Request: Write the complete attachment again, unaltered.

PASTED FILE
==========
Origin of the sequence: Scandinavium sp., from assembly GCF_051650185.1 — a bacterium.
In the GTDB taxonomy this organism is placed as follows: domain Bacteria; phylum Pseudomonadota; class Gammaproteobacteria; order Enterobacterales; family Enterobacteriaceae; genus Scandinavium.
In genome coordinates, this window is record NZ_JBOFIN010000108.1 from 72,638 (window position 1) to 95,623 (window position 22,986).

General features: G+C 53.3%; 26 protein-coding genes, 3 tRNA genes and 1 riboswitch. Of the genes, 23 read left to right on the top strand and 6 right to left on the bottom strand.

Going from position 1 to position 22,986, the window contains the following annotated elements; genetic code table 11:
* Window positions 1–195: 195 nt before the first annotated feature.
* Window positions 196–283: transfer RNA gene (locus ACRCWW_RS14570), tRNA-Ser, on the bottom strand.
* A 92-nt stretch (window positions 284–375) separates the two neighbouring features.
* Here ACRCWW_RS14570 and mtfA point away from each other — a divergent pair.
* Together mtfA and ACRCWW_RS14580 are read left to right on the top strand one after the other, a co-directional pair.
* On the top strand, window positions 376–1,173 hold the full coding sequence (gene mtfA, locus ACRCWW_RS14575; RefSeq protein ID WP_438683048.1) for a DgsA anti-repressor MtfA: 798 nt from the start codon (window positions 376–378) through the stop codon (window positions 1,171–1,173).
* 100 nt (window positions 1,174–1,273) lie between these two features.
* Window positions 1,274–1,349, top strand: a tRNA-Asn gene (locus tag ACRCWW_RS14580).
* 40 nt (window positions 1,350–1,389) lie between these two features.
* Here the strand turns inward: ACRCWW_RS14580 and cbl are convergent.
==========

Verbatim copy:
Origin of the sequence: Scandinavium sp., from assembly GCF_051650185.1 — a bacterium.
In the GTDB taxonomy this organism is placed as follows: domain Bacteria; phylum Pseudomonadota; class Gammaproteobacteria; order Enterobacterales; family Enterobacteriaceae; genus Scandinavium.
In genome coordinates, this window is record NZ_JBOFIN010000108.1 from 72,638 (window position 1) to 95,623 (window position 22,986).

General features: G+C 53.3%; 26 protein-coding genes, 3 tRNA genes and 1 riboswitch. Of the genes, 23 read left to right on the top strand and 6 right to left on the bottom strand.

Going from position 1 to position 22,986, the window contains the following annotated elements; genetic code table 11:
* Window positions 1–195: 195 nt before the first annotated feature.
* Window positions 196–283: transfer RNA gene (locus ACRCWW_RS14570), tRNA-Ser, on the bottom strand.
* A 92-nt stretch (window positions 284–375) separates the two neighbouring features.
* Here ACRCWW_RS14570 and mtfA point away from each other — a divergent pair.
* Together mtfA and ACRCWW_RS14580 are read left to right on the top strand one after the other, a co-directional pair.
* On the top strand, window positions 376–1,173 hold the full coding sequence (gene mtfA, locus ACRCWW_RS14575; RefSeq protein ID WP_438683048.1) for a DgsA anti-repressor MtfA: 798 nt from the start codon (window positions 376–378) through the stop codon (window positions 1,171–1,173).
* 100 nt (window positions 1,174–1,273) lie between these two features.
* Window positions 1,274–1,349, top strand: a tRNA-Asn gene (locus tag ACRCWW_RS14580).
* 40 nt (window positions 1,350–1,389) lie between these two features.
* Here the strand turns inward: ACRCWW_RS14580 and cbl are convergent.